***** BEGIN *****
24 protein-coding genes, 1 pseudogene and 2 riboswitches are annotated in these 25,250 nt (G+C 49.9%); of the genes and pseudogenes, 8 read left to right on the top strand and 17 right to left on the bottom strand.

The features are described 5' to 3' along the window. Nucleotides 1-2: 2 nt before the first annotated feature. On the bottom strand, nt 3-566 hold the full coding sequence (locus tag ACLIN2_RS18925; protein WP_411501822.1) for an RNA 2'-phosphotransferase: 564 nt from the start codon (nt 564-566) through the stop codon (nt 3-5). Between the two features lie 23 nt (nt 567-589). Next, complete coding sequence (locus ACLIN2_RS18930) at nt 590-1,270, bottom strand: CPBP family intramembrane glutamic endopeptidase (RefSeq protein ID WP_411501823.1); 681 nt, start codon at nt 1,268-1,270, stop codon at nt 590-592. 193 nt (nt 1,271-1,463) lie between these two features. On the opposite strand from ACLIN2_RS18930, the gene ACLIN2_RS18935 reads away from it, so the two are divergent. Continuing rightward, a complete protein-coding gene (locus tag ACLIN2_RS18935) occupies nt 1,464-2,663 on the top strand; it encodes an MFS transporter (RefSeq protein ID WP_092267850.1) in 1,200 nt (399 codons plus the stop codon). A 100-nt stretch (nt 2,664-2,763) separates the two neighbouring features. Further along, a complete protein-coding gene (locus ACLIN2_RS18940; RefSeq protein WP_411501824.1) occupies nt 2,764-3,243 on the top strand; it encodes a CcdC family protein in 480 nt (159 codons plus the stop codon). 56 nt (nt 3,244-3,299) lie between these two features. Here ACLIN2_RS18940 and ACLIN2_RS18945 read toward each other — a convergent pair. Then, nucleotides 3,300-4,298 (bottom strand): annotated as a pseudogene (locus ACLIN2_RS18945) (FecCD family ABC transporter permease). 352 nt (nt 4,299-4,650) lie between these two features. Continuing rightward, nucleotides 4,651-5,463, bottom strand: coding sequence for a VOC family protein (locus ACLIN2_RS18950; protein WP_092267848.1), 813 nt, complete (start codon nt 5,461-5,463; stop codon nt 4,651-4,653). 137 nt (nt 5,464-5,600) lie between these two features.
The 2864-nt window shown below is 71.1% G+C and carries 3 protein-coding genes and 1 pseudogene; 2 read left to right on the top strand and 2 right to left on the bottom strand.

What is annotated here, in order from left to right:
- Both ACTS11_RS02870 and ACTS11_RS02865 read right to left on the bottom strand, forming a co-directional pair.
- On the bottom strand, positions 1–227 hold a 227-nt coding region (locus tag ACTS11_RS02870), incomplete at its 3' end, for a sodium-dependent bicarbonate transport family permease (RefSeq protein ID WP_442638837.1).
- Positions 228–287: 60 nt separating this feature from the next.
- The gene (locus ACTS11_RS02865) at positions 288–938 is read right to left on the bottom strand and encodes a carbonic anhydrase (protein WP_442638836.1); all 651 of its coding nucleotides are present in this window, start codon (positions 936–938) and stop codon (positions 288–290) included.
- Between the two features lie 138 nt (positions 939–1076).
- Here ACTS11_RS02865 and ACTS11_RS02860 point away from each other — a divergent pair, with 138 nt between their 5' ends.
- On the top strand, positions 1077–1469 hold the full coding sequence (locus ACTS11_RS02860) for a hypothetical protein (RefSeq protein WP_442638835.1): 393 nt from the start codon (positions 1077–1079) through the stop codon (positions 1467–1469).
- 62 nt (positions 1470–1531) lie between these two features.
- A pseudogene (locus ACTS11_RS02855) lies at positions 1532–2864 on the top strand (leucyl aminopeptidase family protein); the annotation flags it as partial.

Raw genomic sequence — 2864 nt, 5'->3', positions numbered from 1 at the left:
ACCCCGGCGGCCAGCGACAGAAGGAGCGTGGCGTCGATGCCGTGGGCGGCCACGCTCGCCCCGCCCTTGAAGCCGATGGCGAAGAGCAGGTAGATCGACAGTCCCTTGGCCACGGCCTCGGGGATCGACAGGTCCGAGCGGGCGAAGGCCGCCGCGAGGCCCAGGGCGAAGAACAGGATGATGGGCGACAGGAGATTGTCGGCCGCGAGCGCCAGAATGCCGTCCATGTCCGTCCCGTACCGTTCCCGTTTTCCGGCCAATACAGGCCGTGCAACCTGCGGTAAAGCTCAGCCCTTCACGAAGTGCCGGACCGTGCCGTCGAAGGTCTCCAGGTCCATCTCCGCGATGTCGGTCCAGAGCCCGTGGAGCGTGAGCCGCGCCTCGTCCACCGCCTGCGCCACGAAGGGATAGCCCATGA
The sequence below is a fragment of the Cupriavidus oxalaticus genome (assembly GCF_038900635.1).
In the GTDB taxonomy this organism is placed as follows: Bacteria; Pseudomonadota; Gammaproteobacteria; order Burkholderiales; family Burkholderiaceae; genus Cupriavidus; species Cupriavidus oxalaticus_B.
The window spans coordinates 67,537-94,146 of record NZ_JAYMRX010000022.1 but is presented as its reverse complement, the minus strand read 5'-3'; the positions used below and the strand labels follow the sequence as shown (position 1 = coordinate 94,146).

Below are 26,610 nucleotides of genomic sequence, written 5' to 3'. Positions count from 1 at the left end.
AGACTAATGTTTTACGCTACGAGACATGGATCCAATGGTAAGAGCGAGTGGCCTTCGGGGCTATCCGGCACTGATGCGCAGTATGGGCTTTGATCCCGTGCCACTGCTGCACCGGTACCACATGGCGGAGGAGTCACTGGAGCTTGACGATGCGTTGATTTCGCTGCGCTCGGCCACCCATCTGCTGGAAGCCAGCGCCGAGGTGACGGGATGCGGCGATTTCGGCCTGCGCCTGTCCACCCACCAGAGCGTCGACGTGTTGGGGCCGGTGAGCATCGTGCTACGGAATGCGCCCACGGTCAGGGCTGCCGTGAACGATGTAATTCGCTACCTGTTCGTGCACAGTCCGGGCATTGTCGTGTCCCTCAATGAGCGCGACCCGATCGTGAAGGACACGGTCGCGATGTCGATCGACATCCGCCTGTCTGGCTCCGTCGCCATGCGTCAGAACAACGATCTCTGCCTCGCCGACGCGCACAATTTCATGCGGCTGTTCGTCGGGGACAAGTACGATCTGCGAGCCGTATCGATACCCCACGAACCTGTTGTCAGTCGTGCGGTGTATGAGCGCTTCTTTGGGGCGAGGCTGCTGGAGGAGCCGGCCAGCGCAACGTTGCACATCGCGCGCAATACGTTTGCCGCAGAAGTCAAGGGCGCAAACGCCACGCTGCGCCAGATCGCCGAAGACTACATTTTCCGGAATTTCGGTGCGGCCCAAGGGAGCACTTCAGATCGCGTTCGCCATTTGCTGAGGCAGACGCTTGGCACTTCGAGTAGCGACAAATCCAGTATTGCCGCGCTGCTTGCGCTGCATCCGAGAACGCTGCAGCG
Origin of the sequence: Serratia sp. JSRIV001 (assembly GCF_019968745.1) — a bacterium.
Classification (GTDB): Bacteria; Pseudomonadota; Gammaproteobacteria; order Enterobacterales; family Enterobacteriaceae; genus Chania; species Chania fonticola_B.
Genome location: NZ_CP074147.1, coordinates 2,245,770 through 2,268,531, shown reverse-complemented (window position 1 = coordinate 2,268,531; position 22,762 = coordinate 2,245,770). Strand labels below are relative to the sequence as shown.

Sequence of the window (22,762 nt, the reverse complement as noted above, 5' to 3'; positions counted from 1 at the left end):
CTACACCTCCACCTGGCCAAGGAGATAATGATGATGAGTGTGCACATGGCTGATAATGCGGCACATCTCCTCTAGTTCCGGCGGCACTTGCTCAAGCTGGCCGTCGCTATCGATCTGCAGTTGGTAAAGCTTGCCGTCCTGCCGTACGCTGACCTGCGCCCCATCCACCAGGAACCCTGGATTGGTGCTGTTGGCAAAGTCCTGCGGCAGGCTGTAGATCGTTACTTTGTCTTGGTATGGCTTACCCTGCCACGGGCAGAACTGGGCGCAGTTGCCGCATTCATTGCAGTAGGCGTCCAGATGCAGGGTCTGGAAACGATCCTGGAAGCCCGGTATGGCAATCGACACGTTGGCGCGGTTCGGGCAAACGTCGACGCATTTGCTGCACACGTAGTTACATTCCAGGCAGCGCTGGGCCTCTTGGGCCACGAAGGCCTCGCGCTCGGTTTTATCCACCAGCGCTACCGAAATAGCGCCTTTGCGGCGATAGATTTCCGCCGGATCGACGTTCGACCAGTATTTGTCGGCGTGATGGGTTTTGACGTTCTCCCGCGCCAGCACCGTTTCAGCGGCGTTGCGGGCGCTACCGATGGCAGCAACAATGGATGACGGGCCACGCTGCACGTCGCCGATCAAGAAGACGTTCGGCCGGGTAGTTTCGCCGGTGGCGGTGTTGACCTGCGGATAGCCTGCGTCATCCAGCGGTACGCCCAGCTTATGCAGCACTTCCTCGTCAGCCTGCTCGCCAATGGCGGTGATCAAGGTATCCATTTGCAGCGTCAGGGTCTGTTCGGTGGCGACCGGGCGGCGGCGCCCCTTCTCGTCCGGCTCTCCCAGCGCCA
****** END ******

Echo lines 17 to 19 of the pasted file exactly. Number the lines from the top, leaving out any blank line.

In the GTDB taxonomy this organism is placed as follows: Bacteria; Pseudomonadota; Gammaproteobacteria; order Burkholderiales; family Burkholderiaceae; genus Cupriavidus; species Cupriavidus oxalaticus_B.
The window spans coordinates 67,537-94,146 of record NZ_JAYMRX010000022.1 but is presented as its reverse complement, the minus strand read 5'-3'; the positions used below and the strand labels follow the sequence as shown (position 1 = coordinate 94,146).

Below are 26,610 nucleotides of genomic sequence, written 5' to 3'. Positions count from 1 at the left end.